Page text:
Yelm woman claims fake sheriff's deputy stole her horse

YELM, Wash. -- A Thurston County woman claims someone impersonating a sheriff's deputy and two others pretending to be rescue volunteers stole a horse from her farm.

The remote area of the county is definitely horse country, and the impersonation report is raising concerns. However, the sheriff's office said there have no similar reports.

Caitlyn Kennedy runs a small horse farm in Yelm and was boarding a quarter horse buckskin mare named Hellfire that that belonged to Mandy Fischer-Williams of Yelm.

Kennedy said 10-days ago a man in a sheriff's uniform, along with two other people claiming to be animal rescue workers, came to the farm to say they were taking possession of Hellfire.

Kennedy said the man's uniform looked real, so she handed the horse over.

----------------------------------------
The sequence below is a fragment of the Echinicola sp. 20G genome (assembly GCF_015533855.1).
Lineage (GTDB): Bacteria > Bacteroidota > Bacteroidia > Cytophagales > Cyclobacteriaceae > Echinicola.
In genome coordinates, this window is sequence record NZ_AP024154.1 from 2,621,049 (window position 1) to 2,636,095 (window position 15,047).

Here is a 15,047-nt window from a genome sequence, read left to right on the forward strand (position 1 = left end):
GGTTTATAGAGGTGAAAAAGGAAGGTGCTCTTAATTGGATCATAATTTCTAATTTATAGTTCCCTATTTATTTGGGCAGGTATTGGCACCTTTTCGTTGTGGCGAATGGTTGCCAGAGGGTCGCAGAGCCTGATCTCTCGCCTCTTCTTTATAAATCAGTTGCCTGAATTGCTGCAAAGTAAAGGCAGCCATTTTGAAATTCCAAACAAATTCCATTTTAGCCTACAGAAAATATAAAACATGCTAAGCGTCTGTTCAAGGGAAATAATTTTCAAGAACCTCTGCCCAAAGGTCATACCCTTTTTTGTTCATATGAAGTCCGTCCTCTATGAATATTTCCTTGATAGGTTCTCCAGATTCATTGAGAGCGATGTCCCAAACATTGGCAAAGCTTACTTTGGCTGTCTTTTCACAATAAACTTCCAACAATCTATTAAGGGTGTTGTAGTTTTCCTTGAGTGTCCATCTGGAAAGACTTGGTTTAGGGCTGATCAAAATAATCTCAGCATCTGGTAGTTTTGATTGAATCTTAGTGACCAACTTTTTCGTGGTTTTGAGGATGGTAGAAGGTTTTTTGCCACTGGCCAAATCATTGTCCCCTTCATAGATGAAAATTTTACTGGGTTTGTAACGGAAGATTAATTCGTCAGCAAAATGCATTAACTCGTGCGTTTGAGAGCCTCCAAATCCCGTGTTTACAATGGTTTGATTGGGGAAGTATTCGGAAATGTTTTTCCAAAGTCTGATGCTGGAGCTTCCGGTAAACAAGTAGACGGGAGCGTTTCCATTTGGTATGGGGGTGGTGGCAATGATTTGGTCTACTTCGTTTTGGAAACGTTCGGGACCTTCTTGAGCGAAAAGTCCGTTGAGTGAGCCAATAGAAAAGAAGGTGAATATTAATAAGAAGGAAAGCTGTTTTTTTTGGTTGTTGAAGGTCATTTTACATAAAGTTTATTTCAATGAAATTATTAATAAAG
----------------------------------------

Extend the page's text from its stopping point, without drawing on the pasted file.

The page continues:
"He was in like a dark uniform. You could see the star. I didn't really see what was on his belt," she said.

Kennedy said the same man had been at the farm earlier to inspect the conditions of all the horses, including the four she owns. But on the night in question, she said they only wanted Hellfire.

"They had multiple complaints about it being neglected, is what his thing was, and he gave me paperwork and it had all of these dates that they supposedly came out," she said.

The problem is, nobody from the Thurston County sheriff's office has been to the property.

"We have not been out there to seize an animal, not at all," said Lt. Greg Elwin.

When Kennedy learned the men were imposters, she checked her surveillance camera from that night. Unfortunately, the video only shows headlights approaching the farm.

Elwin said his team is trying to get to the bottom of the odd incident.

"It's important for us to try and find out is there anybody out there that's pretending to be a Thurston County sheriff's deputy," Elwin said. "We have no information to support that that's happened other than this report, and we've gotten no other reports of this kind of activity."

What doesn't make sense to Kennedy is why someone would go to all that effort for one average horse.

"I don't know. Maybe they sold it to a kill pen," she said.